The NRL has banned fans from the second round of matches and could consider other radical measures as it battles to come to grips with the impact of the coronavirus outbreak on the league.
NRL chief executive Todd Greenberg confirmed the spectator ban last night, saying the league would consider a range of options over the weekend - including a complete season shutdown - as the rapidly evolving coronavirus takes hold of world sport.
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Australian media have also reported that all second round matches could be held at the same venue.
Greenberg's comments follow Australian Prime Minister Scott Morrison's banning of organised events with an audience of more than 500 people.
The first round of NRL matches are expected to go ahead as planned with the Warriors taking on the Newcastle Knights in their season-opener Downunder on Saturday.
In a media conference, Greenberg said the NRL would be guided on a way forward by the Australian government.
"We've listened to the authorities who are in a far better position than we are. If the government gave us advice today to close the stadiums down we would have. The measures they're putting together are precautionary measures," Greenberg said.
"We're going to do everything we can to protect players from the disease. If that means a club can't play a game in the competition or be stood down for the round we'll do that."
Greenberg said the league was expecting the ban to have a significant financial impact on clubs but pledged his support.
"It's going to have significant financial impacts on all 16 clubs and the game. We're in unprecedented times. If they're in financial difficulty we'll keep them afloat. We'll get through this together.
"We're going to work through the next week and work out the impact for clubs. These are significants amounts of money for clubs over the course of the year.
"All 16 clubs are in the same position and listening to the same advice and getting into an alignment for this weekend's games," he said.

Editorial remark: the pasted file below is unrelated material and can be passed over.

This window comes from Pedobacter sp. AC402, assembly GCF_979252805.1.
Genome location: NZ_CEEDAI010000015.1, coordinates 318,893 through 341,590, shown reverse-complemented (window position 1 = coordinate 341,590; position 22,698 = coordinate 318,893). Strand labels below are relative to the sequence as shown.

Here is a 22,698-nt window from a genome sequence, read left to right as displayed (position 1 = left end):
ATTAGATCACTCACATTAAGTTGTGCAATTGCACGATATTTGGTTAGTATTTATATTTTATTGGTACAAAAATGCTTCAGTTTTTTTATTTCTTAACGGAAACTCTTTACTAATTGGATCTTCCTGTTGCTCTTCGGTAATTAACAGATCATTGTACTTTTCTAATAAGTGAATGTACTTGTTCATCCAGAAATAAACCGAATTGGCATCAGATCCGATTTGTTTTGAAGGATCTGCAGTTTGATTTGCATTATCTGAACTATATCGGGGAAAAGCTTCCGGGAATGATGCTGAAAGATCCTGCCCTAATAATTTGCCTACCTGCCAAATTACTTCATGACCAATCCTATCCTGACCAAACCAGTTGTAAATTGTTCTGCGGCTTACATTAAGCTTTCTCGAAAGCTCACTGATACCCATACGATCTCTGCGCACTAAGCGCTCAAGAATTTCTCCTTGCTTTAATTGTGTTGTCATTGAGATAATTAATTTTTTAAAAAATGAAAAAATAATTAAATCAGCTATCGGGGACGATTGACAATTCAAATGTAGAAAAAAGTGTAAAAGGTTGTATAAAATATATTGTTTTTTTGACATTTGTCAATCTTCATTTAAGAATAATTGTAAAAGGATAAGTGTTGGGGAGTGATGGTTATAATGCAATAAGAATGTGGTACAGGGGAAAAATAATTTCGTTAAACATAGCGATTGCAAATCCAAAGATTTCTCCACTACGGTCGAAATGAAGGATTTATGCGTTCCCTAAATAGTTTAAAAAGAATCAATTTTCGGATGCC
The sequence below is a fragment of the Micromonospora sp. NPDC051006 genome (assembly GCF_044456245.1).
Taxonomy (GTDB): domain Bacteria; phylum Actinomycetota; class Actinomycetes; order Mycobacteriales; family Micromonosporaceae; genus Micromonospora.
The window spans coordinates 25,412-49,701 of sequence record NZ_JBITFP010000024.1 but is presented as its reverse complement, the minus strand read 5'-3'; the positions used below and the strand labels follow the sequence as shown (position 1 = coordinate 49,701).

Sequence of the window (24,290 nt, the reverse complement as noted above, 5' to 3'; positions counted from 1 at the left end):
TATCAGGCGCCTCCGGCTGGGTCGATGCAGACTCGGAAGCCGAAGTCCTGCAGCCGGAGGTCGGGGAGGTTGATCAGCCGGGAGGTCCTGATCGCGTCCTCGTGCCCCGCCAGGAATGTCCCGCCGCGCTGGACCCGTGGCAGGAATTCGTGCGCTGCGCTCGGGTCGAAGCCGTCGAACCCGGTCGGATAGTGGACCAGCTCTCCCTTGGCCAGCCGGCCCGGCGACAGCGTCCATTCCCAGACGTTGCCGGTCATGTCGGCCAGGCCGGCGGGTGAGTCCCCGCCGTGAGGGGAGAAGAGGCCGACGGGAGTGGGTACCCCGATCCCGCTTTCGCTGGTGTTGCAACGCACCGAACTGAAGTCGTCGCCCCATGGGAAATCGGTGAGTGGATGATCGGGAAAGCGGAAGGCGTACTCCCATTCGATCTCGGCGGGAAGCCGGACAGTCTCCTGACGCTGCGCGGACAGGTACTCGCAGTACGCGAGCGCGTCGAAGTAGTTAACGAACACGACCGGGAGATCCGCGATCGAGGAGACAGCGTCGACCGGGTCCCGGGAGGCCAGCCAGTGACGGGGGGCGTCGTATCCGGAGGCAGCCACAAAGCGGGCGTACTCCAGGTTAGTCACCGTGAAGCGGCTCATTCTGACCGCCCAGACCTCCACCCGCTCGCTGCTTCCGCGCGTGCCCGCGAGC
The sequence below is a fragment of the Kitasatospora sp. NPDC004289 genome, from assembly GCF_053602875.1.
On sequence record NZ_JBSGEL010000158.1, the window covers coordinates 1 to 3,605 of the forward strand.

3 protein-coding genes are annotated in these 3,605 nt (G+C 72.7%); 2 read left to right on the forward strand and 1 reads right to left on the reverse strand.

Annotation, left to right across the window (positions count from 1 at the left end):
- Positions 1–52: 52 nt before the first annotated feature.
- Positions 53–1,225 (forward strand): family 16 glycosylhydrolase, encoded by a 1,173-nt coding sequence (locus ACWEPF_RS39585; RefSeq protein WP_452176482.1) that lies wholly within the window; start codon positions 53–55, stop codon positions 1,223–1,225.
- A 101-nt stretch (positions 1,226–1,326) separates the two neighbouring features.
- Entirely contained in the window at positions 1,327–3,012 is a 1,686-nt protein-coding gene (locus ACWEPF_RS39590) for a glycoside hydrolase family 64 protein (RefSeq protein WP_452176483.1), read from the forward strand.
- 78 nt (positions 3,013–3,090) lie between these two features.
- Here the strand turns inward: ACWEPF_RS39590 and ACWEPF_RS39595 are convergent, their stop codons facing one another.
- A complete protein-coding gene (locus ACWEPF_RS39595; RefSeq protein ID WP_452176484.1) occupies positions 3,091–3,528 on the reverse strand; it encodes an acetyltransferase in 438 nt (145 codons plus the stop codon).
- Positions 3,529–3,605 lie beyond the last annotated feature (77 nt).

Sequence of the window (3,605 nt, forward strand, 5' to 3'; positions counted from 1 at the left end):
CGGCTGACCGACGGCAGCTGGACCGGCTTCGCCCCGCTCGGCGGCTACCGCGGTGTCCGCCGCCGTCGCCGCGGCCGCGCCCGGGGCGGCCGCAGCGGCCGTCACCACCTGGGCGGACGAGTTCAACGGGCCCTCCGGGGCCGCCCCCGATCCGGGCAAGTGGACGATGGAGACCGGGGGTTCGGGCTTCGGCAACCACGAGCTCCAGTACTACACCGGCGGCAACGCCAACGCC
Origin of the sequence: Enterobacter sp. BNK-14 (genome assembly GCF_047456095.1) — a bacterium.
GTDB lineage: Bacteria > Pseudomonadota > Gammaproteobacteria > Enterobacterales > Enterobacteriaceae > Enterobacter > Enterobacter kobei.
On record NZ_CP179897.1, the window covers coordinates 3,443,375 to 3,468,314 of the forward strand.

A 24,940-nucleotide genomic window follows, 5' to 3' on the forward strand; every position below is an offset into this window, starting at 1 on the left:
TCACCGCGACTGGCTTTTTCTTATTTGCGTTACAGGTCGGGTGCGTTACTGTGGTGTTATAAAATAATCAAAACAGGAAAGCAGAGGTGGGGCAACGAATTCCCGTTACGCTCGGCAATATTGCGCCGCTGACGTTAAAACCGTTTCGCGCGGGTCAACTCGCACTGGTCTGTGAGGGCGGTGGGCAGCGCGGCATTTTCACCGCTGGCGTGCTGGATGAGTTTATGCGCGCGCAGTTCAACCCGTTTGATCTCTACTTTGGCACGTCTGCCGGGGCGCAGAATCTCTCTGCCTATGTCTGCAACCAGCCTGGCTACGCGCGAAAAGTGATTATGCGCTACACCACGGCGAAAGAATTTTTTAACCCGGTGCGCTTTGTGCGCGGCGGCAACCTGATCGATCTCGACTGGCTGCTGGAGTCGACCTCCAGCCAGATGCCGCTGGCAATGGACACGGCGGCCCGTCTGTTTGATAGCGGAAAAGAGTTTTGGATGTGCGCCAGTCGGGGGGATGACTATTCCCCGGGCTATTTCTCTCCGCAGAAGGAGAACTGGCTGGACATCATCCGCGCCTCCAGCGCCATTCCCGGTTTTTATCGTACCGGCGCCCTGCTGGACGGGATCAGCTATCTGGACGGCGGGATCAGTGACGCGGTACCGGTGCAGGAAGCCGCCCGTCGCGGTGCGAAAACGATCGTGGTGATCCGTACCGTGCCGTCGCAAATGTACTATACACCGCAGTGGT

"If something changes we'll pivot and assess it accordingly. The good part about State of Origin is it doesn't start for a couple of months. Hopefully it changes. If we make changes now we might get the benefit of that in a month's time."
The decision to ban spectators from attending games could have interesting consequences for the Warriors - with Stephen Kearney's team set to take on the Canberra Raiders at Eden Park next Saturday in the first match of a cross-code 'double header' with the Blues facing the Brumbies immediately after.
Sanzaar announced yesterday that this weekend's round f Super Rugby fixtures would go ahead as planned, with only the clash between the Highlanders and Jaguares in Buenos Aires to be played behind closed doors.
Rugby bosses were expected to be locked in meetings last night to discuss the impact of Covid-19 on all future Super Rugby matches in New Zealand, following the cancellation or postponement of major events in the country, including Auckland's Pasifika Festival and surfing contest Piha Pro.
NZ Rugby chair Brent Impey told BusinessDesk that no domestic games are cancelled at this stage, but said the four heads of the Sanzaar countries would meet "to secure further updates".